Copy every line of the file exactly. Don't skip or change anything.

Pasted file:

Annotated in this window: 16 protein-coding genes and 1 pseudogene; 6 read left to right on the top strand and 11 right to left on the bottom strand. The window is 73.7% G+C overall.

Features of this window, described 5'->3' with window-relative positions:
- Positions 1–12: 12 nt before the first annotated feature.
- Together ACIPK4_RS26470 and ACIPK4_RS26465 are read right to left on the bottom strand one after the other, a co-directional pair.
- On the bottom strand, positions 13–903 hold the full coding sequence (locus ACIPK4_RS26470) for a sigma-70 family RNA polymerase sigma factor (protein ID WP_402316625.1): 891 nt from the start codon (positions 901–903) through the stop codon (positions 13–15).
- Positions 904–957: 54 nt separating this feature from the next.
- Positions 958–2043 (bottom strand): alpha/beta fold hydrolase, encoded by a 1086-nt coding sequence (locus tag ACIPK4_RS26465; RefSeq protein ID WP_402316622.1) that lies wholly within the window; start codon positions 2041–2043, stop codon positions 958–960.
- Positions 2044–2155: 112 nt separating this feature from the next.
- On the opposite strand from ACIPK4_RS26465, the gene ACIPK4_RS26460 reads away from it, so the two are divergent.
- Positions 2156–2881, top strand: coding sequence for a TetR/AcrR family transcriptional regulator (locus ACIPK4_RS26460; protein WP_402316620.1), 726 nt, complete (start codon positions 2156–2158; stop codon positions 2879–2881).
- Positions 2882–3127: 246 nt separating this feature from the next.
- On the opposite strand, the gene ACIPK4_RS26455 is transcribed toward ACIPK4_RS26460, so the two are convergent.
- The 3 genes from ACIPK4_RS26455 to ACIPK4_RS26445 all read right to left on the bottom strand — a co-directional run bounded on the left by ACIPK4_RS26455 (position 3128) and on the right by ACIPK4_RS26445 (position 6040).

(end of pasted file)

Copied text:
Annotated in this window: 16 protein-coding genes and 1 pseudogene; 6 read left to right on the top strand and 11 right to left on the bottom strand. The window is 73.7% G+C overall.

Features of this window, described 5'->3' with window-relative positions:
- Positions 1–12: 12 nt before the first annotated feature.
- Together ACIPK4_RS26470 and ACIPK4_RS26465 are read right to left on the bottom strand one after the other, a co-directional pair.
- On the bottom strand, positions 13–903 hold the full coding sequence (locus ACIPK4_RS26470) for a sigma-70 family RNA polymerase sigma factor (protein ID WP_402316625.1): 891 nt from the start codon (positions 901–903) through the stop codon (positions 13–15).
- Positions 904–957: 54 nt separating this feature from the next.
- Positions 958–2043 (bottom strand): alpha/beta fold hydrolase, encoded by a 1086-nt coding sequence (locus tag ACIPK4_RS26465; RefSeq protein ID WP_402316622.1) that lies wholly within the window; start codon positions 2041–2043, stop codon positions 958–960.
- Positions 2044–2155: 112 nt separating this feature from the next.
- On the opposite strand from ACIPK4_RS26465, the gene ACIPK4_RS26460 reads away from it, so the two are divergent.
- Positions 2156–2881, top strand: coding sequence for a TetR/AcrR family transcriptional regulator (locus ACIPK4_RS26460; protein WP_402316620.1), 726 nt, complete (start codon positions 2156–2158; stop codon positions 2879–2881).
- Positions 2882–3127: 246 nt separating this feature from the next.
- On the opposite strand, the gene ACIPK4_RS26455 is transcribed toward ACIPK4_RS26460, so the two are convergent.
- The 3 genes from ACIPK4_RS26455 to ACIPK4_RS26445 all read right to left on the bottom strand — a co-directional run bounded on the left by ACIPK4_RS26455 (position 3128) and on the right by ACIPK4_RS26445 (position 6040).